Law Office of Alan Korn

Specializing in art, entertainment, intellectual property and business law.

Registering Your Copyright


This is article #1 in a series of articles on legal issues and the music business. Of course, the usual caveats apply. Remember this column is primarily educational and does not purport to constitute legal advice. Also remember that this is the Internet, and the legal issues discussed here may vary dramatically from state to state, and from one country to another. If you have legal concerns or need legal advice, be sure to consult with an attorney who is licensed to practice in your jurisdiction.


OK, welcome to the Fine Print. Let’s begin with one of the questions I’m asked most frequently, which goes something like this:

I’ve just written some songs and recorded a demo tape. What should I do to protect (i.e., copyright) my work? How do I go about doing it?

The answer to this question involves a brief overview of United States copyright law, and includes some practical tips on how to register a copyright with the U.S. Copyright Office.


First, a copyright is an exclusive right owned by the author of a work. A copyright owner can exclude others from reproducing, distributing, publicly performing or displaying their work. A copyright owner can also prevent others from creating a “derivative work” (such as a song using digital samples) based upon the copyrighted work. Except for certain instances permitted under the Copyright Act, violation of one of these exclusive rights may constitute copyright infringement.


A song is copyrighted under U.S. law as soon as it is recorded on a “tangible medium.” Consequently, a copyright of your song exists as soon as it is written on a piece of paper, recorded on audiotape or stored in a computer file.

However, even though your song is automatically copyrighted, it is not yet completely protected. To fully protect you work under copyright law, it is necessary to register the copyright with the U.S. Copyright Office.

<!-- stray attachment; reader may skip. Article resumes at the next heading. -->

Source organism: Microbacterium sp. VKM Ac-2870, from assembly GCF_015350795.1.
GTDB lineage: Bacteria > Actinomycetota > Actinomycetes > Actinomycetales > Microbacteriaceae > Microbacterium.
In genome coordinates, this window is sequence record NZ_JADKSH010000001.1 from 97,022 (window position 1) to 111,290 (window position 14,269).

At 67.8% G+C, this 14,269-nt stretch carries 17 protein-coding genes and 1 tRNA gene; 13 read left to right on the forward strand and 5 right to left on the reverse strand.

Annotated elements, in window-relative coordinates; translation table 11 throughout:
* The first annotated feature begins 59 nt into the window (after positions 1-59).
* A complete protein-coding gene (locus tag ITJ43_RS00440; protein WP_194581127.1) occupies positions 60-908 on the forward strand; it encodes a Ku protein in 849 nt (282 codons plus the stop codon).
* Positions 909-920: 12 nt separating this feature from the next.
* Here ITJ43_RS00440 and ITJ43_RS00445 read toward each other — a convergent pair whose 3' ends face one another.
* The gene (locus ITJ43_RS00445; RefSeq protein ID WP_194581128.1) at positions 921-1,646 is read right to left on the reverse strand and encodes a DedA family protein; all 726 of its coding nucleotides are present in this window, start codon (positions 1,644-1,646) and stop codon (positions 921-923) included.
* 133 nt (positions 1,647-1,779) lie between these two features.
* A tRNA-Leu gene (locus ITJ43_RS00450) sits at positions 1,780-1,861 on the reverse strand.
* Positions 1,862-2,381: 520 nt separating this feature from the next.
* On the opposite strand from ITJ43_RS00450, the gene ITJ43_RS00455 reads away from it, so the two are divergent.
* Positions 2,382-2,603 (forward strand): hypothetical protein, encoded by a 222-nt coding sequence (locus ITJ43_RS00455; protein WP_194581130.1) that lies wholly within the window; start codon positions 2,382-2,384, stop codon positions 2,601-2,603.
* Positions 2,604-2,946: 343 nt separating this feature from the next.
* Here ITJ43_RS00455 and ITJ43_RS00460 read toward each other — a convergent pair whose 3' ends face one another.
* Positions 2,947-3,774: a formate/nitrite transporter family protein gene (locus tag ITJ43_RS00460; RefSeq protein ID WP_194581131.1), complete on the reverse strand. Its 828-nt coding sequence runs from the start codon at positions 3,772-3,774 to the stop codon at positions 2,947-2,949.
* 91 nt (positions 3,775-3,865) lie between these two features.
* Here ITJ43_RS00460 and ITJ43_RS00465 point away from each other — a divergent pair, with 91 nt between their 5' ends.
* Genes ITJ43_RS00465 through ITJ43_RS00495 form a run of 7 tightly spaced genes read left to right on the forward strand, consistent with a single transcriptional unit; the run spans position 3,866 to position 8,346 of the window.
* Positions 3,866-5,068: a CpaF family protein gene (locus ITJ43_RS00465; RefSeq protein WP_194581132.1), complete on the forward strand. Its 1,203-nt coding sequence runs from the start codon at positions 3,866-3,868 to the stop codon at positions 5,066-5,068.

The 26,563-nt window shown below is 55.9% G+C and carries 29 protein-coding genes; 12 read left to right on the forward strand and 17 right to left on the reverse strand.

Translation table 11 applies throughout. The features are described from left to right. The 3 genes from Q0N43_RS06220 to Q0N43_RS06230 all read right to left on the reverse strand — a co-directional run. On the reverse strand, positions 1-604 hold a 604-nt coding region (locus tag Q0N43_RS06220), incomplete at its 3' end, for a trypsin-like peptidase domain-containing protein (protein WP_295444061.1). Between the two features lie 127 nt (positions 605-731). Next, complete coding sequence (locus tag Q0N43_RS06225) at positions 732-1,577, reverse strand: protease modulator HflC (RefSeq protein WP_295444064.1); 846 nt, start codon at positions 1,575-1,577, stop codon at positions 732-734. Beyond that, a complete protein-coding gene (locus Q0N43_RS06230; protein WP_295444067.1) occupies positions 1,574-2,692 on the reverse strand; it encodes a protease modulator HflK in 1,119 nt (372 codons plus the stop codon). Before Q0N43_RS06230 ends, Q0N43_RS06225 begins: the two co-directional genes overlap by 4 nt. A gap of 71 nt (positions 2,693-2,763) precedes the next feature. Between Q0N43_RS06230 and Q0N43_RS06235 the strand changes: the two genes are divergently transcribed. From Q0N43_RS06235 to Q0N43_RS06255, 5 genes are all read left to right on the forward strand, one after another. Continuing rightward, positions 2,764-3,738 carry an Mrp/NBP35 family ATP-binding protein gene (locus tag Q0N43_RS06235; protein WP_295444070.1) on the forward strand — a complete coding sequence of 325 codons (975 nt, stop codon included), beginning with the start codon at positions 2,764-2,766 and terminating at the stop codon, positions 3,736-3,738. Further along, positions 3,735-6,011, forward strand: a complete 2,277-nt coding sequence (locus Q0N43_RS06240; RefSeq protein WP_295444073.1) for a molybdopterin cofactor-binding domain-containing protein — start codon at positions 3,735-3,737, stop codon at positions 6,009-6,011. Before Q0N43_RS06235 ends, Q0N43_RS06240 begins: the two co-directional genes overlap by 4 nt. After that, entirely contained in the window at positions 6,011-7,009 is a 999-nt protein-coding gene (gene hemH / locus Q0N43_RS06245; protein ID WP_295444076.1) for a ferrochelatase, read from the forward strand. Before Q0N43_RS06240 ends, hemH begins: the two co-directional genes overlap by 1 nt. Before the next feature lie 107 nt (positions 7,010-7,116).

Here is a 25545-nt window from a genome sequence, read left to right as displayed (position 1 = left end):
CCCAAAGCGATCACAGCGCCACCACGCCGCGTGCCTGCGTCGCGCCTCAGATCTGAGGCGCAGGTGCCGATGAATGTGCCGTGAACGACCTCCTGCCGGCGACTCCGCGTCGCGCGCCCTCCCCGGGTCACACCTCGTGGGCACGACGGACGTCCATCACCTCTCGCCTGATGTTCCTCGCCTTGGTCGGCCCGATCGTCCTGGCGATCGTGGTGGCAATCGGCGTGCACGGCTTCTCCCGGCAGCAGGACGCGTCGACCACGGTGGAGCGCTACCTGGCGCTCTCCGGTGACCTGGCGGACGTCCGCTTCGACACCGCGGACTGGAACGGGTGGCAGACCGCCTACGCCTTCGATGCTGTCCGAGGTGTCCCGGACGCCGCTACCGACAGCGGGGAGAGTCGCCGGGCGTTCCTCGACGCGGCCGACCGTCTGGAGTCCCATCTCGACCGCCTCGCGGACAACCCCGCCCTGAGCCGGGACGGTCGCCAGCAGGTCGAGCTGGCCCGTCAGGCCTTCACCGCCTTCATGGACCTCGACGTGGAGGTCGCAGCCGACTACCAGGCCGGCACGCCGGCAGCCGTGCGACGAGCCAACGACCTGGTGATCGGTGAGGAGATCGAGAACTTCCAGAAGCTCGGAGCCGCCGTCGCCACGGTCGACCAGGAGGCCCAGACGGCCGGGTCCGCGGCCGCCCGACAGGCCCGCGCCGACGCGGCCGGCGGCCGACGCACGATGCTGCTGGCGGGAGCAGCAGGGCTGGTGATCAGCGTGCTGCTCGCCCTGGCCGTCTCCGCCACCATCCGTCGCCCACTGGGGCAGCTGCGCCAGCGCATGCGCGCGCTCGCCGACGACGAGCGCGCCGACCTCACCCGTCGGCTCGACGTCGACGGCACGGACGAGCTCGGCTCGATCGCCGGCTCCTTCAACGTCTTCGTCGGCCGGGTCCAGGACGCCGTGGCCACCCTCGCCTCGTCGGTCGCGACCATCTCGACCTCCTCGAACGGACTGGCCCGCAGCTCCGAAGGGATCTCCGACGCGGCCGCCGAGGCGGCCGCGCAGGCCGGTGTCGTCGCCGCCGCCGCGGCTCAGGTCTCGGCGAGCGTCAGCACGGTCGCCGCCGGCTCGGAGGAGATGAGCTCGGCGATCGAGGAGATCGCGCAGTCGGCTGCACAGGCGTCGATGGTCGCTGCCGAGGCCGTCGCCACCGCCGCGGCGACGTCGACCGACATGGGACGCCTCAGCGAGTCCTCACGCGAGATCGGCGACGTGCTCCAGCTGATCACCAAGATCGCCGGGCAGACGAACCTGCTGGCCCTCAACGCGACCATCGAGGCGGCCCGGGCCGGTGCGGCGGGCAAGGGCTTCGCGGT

One common myth is that mailing a copy of your work to yourself gives you a copyright in that work. This is not really true. Mailing a copy to yourself (preferably by certified mail) does help to establish the date the work was created. However, because envelopes are easily steamed open, a judge may be unwilling to accept a mailed copy as proof that a song was written on a certain date.

Instead, prompt registration of your copyright with the U.S. Copyright Office provides the greatest protection and maximizes the remedies you may have against infringers. Prompt registration also helps create a “presumption” that you possess a valid copyright.


To register a copyright, it is necessary to file the appropriate forms with the U.S. Copyright Office, along with a registration fee (currently $30 per registration form). For most works published in the United States, it is also necessary to “deposit” two copies of the registered work with the Copyright Office, which are then filed with the Library of Congress. According to the Copyright Act, failure to deposit copies of your work when published may result in fines.